• 1 egg, beaten
  • 6 wonton wrappers

Recipe:

  1. Heat olive oil in skillet.
  2. Add onions and celery. Cook until translucent.
  3. Add mushrooms and salt. Cook until all water evaporates.
  4. Transfer onions, celery and mushrooms to food processor. Add cheese and egg and blend into a paste.
  5. Put about 1 teaspoon of paste in each wrapper. Use water or egg to seal the wrappers.
  6. Cook ravioli in boiling water for 2 to 3 minutes.

I ate these bundles with a lemon butter sauce. However, I have no photo to share because I ate them in 3 minutes flat. But I will try this again, maybe adding nuts to the filling to help give the meal more weight. And I will take a photo.

In January, The New York Times published five celery recipes that put my creative effort to shame. I can’t wait to try the “Pan-Cooked Celery with Tomatoes and Parsley” and “Celery Risotto with Dandelion Greens or Kale”.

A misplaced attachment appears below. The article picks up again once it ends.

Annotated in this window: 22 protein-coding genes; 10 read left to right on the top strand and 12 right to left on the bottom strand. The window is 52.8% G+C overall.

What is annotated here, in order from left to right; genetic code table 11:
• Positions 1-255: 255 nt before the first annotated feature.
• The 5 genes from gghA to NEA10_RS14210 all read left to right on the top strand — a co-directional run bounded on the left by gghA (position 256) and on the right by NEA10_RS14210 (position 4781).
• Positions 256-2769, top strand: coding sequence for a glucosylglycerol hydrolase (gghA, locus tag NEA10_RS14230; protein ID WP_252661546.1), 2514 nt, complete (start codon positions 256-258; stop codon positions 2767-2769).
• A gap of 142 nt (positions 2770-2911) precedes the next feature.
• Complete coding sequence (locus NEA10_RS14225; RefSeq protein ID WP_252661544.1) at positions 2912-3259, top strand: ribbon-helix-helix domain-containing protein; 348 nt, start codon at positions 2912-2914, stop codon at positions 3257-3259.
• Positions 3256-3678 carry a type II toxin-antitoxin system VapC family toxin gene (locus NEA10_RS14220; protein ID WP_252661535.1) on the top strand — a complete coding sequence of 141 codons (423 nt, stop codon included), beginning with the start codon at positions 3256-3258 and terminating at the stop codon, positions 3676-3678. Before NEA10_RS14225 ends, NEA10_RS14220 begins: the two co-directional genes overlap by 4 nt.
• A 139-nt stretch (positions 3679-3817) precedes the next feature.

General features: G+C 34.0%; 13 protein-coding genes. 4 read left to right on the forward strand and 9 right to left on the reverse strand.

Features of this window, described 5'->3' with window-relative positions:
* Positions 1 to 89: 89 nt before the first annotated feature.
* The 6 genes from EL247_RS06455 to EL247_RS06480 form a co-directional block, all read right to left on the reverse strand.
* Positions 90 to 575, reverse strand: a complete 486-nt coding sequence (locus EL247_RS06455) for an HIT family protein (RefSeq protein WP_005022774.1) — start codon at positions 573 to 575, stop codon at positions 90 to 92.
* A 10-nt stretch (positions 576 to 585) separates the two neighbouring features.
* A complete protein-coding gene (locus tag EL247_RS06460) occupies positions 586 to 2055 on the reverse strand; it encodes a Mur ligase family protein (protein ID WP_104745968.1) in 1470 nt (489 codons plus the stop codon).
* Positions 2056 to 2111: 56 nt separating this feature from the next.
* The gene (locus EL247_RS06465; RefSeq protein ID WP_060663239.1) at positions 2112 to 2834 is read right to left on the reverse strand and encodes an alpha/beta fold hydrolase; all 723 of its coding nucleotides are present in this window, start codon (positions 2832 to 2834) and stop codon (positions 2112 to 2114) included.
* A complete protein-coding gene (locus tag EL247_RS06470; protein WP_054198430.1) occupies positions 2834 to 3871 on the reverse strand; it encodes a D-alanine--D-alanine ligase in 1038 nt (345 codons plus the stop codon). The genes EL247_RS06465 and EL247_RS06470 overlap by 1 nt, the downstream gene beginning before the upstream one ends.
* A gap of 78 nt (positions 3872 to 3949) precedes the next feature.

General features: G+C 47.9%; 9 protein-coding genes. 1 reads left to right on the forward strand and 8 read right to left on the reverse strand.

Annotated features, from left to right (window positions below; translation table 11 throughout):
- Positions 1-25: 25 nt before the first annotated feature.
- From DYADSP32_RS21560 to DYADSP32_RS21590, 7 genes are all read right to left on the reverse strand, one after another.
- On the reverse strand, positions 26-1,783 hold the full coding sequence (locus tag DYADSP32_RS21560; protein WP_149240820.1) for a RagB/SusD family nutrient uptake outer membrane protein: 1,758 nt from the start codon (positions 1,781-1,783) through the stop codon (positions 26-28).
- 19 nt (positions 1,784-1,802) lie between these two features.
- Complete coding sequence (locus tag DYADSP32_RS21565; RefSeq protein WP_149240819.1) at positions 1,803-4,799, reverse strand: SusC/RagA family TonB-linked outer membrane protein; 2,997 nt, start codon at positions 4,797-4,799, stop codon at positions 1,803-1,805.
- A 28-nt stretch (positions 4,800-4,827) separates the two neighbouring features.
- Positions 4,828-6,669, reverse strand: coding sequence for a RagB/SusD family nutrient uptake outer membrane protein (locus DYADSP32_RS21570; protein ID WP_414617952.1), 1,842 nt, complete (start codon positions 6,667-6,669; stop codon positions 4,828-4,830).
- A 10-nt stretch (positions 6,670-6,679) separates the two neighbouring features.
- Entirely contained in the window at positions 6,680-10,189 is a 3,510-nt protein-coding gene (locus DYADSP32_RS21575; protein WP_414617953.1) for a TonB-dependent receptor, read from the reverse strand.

Healthy Family, a blog dedicated to living organically and healthfully, also shares four celery recipes for March, including a breakfast drink, a soup, a salad, and a treat with salmon.

By the way, 22 March is World Water Day. May we all slake our thirst and raise our passions with a stick of celery, an ice cube, and Betty Friedan.

Weekend food waste roundup – 19 January 2013

19 January 2013Food waste a new opportunity for entrepreneurs | CNN.com — Its great to see more businesses built around tackling food waste (I’m a particularly big fan of Rubies in the Rubble; such a great idea). Thanks to my friends at Stanley Cottage Garden (if you like this blog, you’ll like theirs) for sending me this link.

UNK Aims to Reduce Food Waste on Campus | KHGI-TV/KWNB-TV/KHGI-CD-Grand Island, Kearney, Hastings – Project Clean Plate is a four day program designed to help students at the university of Nebraska at Kearney become more conscious of the food they help themselves to in the cafeteria, compared with what they consume.